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Chen v. Republic Restaurant Corp.

March 26, 2008

FEN Z. CHEN, ET AL., PLAINTIFFS,
v.
REPUBLIC RESTAURANT CORP., ET AL., DEFENDANTS.



The opinion of the court was delivered by: Ronald L. Ellis, United States Magistrate Judge

OPINION & ORDER

I. INTRODUCTION

Plaintiffs Fen Z. Chen, Jin L. Dong, De Q. Lian, Dian Lin, Gong Y. Wang, Zhu K. Yong, Ji D. You, and Cong D. Zehng have brought an action for damages arising out of their employment as take-out food delivery personnel for Republic Restaurant Corporation, Republic GC, LLC, Me'Kong Delta, Inc., Huy Chi Le, Linh Hue Le, Liang Jin Lin, and Jane and John Doe for federal minimum wage and overtime violations under the Federal Labor Standards Act ("FLSA"); New York State minimum wage, overtime and "spread of hours" violations; equipment purchase and maintenance violations under the FLSA; and New York State unlawful deductions.

Before the Court are Defendants' request for Plaintiffs' tax returns and Plaintiffs' request to compel certain documents and interrogatories from Defendants. Defendants' request for Plaintiffs' tax returns is DENIED for lack of both relevance and compelling need. Plaintiffs' request to compel Document Request Number 2 is DENIED as overly broad. Plaintiffs' request to compel Document Request Number 22 and answers to Interrogatories number 7 and 11 is GRANTED.

II. BACKGROUND

Plaintiffs are take-out deliverers for Republic Restaurant. The central dispute in this case concerns the number of hours worked by the Plaintiffs from April 2001 to the present. Defendants began using a sign-in sheet to keep track of take-out delivery employees' hours after April 2007. (Defs. Feb. 20 Letter to the Court at 1.) The sign-in sheets show that Plaintiffs currently work forty-five to fifty hours per week. Id. Plaintiffs claim, however, that their working hours were dramatically reduced after Defendants began using the sign-in procedure and maintain they worked around sixty-two hours per week before the procedure was put in place.

Id.; (Plfs. Feb. 21 Letter to the Court.) Defendants contend that their business has remained steady over the relevant time period and therefore the sign-in sheet hours are a reasonable estimation of the hours worked by Plaintiffs before the sign-in procedure began.

III. DISCUSSION

The current dispute arises from Defendants' request for Plaintiffs' tax returns. (Defs. Feb. 20 Letter to the Court.) Plaintiffs argue that tax returns are not relevant and that they have a Fifth Amendment right to refuse to testify about their tax returns in deposition. (Plfs. Feb. 21 Letter to the Court.) Plaintiffs also seek discovery of their own, and move to compel Defendants to produce certain documents and answer certain interrogatories. Id.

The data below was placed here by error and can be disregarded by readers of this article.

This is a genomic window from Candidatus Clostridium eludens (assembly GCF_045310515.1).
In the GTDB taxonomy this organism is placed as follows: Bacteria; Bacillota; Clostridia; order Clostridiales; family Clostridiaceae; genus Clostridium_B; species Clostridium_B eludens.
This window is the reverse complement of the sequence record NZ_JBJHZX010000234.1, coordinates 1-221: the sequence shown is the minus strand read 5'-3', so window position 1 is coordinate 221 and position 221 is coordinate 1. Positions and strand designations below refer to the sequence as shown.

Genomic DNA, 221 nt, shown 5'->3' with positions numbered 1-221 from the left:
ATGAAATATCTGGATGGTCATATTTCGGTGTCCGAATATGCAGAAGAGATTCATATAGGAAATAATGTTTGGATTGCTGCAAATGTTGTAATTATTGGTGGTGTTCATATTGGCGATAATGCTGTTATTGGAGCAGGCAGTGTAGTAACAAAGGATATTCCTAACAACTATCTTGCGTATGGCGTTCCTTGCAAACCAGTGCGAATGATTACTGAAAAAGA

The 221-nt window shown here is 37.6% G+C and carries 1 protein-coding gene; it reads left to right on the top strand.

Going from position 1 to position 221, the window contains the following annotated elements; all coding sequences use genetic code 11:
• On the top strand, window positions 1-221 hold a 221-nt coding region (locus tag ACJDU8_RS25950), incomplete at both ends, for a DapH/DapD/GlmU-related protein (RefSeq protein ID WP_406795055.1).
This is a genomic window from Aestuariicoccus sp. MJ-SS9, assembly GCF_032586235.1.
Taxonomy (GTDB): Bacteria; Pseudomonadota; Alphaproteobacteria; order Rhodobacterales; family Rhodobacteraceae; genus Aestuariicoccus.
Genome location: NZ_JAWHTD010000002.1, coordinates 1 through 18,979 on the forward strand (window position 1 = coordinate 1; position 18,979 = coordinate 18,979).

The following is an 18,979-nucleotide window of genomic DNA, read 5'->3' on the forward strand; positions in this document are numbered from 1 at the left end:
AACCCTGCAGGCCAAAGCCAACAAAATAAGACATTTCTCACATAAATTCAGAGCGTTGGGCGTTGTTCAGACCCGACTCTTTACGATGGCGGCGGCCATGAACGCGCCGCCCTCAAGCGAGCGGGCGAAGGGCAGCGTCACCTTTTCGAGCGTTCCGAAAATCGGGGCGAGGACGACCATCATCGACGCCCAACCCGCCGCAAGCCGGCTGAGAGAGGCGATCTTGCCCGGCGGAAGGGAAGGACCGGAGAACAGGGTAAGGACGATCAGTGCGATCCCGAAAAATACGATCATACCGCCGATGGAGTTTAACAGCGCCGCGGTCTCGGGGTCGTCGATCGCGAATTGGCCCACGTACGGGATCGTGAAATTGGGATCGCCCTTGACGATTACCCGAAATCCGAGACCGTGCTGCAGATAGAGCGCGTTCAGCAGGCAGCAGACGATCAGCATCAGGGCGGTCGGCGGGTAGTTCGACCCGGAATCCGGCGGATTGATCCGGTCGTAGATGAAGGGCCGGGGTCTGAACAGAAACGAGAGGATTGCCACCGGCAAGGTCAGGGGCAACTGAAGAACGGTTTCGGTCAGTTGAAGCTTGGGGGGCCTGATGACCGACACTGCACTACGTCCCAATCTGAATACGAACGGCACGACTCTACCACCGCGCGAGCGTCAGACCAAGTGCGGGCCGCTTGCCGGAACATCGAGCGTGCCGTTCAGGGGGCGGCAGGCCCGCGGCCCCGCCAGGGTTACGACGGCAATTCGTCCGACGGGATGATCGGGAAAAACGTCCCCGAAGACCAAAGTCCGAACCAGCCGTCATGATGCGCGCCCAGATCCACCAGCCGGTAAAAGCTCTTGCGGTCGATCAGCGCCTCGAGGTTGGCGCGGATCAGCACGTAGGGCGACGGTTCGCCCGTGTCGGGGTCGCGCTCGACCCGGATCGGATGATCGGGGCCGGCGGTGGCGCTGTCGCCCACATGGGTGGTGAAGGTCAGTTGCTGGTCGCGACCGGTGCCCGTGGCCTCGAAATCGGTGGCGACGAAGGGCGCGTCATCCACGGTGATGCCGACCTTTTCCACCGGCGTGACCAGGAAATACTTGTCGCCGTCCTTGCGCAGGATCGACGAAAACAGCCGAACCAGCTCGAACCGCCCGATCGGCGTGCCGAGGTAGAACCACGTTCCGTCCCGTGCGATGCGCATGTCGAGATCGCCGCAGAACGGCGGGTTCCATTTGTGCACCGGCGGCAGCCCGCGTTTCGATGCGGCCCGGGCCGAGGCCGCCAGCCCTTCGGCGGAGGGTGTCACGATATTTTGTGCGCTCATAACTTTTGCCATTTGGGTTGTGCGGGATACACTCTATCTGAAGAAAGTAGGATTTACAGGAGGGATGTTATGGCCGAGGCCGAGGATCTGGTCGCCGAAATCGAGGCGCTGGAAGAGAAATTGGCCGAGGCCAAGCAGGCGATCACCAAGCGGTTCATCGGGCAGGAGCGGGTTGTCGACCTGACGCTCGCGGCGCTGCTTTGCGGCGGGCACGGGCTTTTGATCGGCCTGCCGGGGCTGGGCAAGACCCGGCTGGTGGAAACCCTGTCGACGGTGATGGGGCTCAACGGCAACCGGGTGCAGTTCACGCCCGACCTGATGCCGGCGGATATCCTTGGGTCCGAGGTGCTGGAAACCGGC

A. Tax Returns

Rule 26(c) authorizes courts, for good cause, to "make any order which justice requires to protect a party or person from annoyance, embarrassment, oppression, or undue burden or expense, including . . . that certain matters not be inquired into, or that the scope of the disclosure or discovery be limited to certain matters . . . " Fed.R.Civ.P. 26(c). "[T]he burden is upon the party seeking non-disclosure or a protective order to show good cause." Dove v. Atlantic Capital Corp., 963 F.2d 15, 19 (2d Cir.1992) (citations omitted).

Although tax returns are not privileged documents, Court's are reluctant to order their discovery in part because of the "private nature of the sensitive information contained therein, and in part from the public interest in encouraging the filing by taxpayers of complete and accurate returns." See Smith v. Bader, 83 F.R.D. 437, 438 (S.D.N.Y. 1979) (citing Mitsui & Co. Inc. v. Puerto Rico Water Resources Authority, 79 F.R.D. 72, 80 (D.P.R.1978); Payne v. Howard, 75 F.R.D. 465, 470 (D.D.C.1977); Wiesenberger v. W. E. Hutton & Co., 35 F.R.D. 556, 557 (S.D.N.Y.1964)). In order to reconcile privacy concerns with liberal pretrial discovery, a two prong inquiry must be used when determining whether a party's tax returns should be produced for discovery. Cooper v. Hallgarten & Co., 34 F.R.D. 482, 484 (S.D.N.Y.1964). Tax documents should not be provided for discovery purposes unless 1) they appear relevant to the subject matter of the action, and 2) that there is a compelling need for the documents because the information contained therein is not otherwise readily obtainable. Smith v. Bader, 83 F.R.D. 437 (S.D.N.Y. 1979) (citing Cooper v. Hallgarten & Co., 34 F.R.D. 482, 484 (S.D.N.Y.1964)); See also Ellis v. City of New York, 243 F.R.D. 109, 111-112 (S.D.N.Y. 2007). For the following reasons, Defendants' request for Plaintiffs' tax returns is DENIED.

1. Relevance

Defendants argue that the tax returns are relevant for a number of reasons. First, they claim that the tips Plaintiffs reported on their tax returns will show whether business volume has remained constant and, by extension, whether ...


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